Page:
Childhood obesity

Whoever thought there would be a need to have an awareness campaign about the obesity rate of children? Sadly, there is cause for such a public outreach measure because more than 23 million children and teenagers in the United States are obese or overweight.

This month is National Childhood Obesity Month, an effort to bring communities together to combat the epidemic that is all too real for Utah.

According to the Utah Department of Health, from January to May 2010, 4,310 first-, third- and fifth-grade students from 69 randomly selected public elementary schools throughout the state were weighed and measured to assess the extent of childhood obesity in Utah. The data collected represented all public elementary schools in Utah and showed:

More boys were overweight or obese at every grade.

In 2010, the percentage of overweight boys increased dramatically from third to fifth grade.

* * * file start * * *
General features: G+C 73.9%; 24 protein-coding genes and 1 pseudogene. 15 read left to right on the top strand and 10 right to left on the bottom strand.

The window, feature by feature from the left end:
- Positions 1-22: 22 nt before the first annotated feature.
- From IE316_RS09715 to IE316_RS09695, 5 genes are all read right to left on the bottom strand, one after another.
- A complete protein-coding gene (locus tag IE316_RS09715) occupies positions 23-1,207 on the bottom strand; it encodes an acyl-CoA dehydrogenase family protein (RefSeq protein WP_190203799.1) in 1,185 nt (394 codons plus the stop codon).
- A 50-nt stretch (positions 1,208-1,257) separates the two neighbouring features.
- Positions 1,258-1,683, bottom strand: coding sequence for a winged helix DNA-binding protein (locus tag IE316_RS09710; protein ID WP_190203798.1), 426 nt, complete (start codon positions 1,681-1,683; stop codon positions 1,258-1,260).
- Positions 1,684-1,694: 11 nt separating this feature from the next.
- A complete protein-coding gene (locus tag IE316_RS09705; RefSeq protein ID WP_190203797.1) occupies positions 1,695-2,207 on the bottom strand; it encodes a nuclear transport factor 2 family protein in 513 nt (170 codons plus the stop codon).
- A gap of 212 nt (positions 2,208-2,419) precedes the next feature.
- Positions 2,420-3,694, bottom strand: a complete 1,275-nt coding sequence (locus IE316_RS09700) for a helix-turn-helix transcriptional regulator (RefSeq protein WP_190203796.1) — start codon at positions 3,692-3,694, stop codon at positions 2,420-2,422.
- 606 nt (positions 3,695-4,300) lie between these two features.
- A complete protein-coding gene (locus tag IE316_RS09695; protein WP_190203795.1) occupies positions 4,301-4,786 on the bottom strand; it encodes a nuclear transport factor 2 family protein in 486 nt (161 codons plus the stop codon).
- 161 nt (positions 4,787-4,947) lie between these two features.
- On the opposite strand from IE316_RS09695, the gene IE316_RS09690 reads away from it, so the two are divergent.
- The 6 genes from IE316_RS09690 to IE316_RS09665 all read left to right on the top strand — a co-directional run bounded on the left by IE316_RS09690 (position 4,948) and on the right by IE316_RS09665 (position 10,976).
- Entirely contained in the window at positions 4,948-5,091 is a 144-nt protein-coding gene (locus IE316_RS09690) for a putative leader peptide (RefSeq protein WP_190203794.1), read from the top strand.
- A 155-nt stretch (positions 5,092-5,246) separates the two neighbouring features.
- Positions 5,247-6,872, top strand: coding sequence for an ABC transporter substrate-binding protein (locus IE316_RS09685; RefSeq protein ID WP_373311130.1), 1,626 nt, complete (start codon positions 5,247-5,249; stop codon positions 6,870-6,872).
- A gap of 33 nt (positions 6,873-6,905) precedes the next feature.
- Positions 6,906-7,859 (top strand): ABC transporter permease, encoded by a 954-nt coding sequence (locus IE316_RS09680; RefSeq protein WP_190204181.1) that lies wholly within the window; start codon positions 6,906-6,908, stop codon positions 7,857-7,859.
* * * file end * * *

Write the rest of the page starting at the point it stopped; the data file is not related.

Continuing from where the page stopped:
In 2010, 20.4 percent of elementary school students were at an unhealthy weight.

In 2010, 9.7 percent of elementary school students were obese.

In 1994, 16.9 percent of third-graders were at an unhealthy weight. In 2010, it increased to 20.4 percent – an increase of 17 percent.

The numbers speak for themselves that Utah’s children are not getting a nutritious diet or enough exercise. Parents can help alleviate the problem by setting a healthy example of good eating habits and regular physical activity. There is outside help as well. The Utah Nutrition and Physical Activity Plan 2010 to 2020 is a 10-year action plan to reduce the burden of obesity. Its strategies advocate that:

Children should get at least 60 minutes of physical activity daily.

Children should eat at least 1.5 to 2 cups of fruit and 1.5 to 3 cups of vegetables daily.

Children should rarely have sugar-sweetened drinks and should eat few high-calorie foods with little or no nutritional value.

Limit screen time (television, computer and video games) to no more than two hours per day.

By following these recommendations, children of the 21st century will enjoy healthy weights into their adulthood and a month dedicated to educating people about childhood obesity will be not be necessary.